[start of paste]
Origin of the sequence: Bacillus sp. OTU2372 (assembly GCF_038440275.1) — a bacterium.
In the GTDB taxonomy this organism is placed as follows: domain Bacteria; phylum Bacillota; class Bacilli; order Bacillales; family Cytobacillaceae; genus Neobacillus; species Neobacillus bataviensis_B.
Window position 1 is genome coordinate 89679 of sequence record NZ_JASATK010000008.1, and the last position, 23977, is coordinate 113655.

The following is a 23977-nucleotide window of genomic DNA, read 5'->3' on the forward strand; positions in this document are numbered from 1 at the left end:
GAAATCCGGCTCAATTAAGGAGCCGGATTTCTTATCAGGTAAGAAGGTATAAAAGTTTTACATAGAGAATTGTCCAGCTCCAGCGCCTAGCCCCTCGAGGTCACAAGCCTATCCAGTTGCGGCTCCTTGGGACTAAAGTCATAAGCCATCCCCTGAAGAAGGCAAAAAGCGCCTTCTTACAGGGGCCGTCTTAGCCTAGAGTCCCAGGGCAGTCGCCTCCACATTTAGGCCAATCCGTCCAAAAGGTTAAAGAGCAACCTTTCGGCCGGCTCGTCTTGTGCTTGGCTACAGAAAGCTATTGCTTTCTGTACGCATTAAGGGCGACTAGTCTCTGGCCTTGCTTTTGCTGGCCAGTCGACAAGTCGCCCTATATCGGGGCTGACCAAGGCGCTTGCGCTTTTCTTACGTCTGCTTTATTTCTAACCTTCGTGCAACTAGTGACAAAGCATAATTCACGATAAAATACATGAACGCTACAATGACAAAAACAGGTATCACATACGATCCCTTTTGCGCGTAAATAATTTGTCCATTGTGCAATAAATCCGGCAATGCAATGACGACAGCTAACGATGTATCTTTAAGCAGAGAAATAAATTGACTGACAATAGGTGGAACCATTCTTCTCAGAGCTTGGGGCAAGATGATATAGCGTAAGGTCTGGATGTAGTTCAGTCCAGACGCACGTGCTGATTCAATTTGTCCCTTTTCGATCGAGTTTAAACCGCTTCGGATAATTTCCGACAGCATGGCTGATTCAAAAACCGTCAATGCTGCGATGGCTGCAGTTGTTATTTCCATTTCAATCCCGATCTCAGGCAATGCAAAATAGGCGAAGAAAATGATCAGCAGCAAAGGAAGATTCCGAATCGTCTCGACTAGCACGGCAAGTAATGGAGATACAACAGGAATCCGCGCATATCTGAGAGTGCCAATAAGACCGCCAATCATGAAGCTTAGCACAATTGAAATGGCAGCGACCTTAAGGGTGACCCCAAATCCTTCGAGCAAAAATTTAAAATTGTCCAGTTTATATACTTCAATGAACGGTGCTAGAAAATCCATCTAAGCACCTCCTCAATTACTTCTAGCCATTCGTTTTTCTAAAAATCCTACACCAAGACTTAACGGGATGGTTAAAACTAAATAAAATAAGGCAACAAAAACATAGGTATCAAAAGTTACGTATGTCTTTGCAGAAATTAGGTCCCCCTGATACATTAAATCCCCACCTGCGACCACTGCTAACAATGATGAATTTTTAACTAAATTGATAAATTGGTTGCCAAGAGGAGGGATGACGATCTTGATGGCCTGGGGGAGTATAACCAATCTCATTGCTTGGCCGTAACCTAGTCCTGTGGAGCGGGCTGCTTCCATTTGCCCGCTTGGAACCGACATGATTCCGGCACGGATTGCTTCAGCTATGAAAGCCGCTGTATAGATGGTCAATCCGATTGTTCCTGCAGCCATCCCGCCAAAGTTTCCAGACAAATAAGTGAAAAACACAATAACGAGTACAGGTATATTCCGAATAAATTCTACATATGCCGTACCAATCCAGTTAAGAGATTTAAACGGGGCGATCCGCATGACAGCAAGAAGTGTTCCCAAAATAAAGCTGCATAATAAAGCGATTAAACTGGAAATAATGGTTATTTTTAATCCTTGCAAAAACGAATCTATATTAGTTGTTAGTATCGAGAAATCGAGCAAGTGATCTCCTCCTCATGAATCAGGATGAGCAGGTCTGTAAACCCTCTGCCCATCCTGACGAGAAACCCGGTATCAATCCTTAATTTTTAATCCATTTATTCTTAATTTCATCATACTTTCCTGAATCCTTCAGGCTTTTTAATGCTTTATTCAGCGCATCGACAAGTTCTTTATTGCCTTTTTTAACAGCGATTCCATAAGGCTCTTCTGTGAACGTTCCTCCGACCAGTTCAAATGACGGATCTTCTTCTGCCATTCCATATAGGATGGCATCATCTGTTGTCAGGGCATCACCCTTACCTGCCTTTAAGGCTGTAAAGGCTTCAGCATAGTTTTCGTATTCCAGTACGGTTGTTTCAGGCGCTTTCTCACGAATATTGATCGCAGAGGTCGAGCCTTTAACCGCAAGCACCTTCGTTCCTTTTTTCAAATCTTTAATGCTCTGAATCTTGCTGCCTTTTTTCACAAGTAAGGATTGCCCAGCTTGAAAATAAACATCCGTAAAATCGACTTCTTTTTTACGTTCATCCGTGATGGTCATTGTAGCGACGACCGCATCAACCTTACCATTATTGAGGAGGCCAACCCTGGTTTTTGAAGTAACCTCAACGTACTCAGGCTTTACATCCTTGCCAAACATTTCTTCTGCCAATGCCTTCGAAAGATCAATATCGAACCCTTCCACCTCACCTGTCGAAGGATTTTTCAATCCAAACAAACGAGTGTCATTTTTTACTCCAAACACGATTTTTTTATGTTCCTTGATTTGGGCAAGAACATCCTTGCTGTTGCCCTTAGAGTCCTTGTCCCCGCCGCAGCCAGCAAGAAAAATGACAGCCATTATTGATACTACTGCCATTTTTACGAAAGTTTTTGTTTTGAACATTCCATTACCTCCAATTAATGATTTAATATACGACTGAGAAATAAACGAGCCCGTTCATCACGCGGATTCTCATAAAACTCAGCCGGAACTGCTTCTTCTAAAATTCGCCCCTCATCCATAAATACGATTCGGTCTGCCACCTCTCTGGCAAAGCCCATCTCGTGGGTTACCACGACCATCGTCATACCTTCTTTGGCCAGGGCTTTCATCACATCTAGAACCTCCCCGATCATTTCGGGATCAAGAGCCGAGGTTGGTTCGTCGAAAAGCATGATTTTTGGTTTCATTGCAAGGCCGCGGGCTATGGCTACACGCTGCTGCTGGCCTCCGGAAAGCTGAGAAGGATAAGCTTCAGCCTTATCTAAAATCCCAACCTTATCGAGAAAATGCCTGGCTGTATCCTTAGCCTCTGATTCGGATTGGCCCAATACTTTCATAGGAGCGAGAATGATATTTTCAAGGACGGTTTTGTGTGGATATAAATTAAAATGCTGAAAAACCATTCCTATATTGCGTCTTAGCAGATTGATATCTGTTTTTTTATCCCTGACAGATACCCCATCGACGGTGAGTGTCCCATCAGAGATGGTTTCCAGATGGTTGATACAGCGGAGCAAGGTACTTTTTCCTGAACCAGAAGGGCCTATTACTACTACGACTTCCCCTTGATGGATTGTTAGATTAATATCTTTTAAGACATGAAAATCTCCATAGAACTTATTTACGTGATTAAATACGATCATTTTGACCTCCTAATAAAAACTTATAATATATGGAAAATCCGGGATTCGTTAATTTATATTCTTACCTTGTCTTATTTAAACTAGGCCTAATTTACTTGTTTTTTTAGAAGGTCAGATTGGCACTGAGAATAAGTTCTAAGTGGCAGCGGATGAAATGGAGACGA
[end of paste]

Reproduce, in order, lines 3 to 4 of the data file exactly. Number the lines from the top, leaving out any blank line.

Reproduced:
Window position 1 is genome coordinate 89679 of sequence record NZ_JASATK010000008.1, and the last position, 23977, is coordinate 113655.

The following is a 23977-nucleotide window of genomic DNA, read 5'->3' on the forward strand; positions in this document are numbered from 1 at the left end: